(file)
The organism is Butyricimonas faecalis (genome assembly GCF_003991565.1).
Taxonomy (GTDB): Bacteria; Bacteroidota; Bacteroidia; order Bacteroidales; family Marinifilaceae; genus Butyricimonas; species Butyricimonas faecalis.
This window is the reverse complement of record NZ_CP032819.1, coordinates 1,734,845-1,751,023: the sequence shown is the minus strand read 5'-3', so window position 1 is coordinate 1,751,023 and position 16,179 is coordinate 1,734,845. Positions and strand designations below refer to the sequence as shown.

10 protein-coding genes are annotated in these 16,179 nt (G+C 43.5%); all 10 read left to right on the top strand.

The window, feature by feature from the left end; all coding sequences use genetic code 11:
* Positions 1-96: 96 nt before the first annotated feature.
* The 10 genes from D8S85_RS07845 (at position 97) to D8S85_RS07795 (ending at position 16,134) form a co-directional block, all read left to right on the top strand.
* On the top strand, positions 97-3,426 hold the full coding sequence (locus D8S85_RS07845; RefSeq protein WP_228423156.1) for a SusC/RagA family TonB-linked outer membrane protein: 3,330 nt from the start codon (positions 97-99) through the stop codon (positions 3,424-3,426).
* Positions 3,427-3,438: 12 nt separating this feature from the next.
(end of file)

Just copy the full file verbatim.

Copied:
The organism is Butyricimonas faecalis (genome assembly GCF_003991565.1).
Taxonomy (GTDB): Bacteria; Bacteroidota; Bacteroidia; order Bacteroidales; family Marinifilaceae; genus Butyricimonas; species Butyricimonas faecalis.
This window is the reverse complement of record NZ_CP032819.1, coordinates 1,734,845-1,751,023: the sequence shown is the minus strand read 5'-3', so window position 1 is coordinate 1,751,023 and position 16,179 is coordinate 1,734,845. Positions and strand designations below refer to the sequence as shown.

10 protein-coding genes are annotated in these 16,179 nt (G+C 43.5%); all 10 read left to right on the top strand.

The window, feature by feature from the left end; all coding sequences use genetic code 11:
* Positions 1-96: 96 nt before the first annotated feature.
* The 10 genes from D8S85_RS07845 (at position 97) to D8S85_RS07795 (ending at position 16,134) form a co-directional block, all read left to right on the top strand.
* On the top strand, positions 97-3,426 hold the full coding sequence (locus D8S85_RS07845; RefSeq protein WP_228423156.1) for a SusC/RagA family TonB-linked outer membrane protein: 3,330 nt from the start codon (positions 97-99) through the stop codon (positions 3,424-3,426).
* Positions 3,427-3,438: 12 nt separating this feature from the next.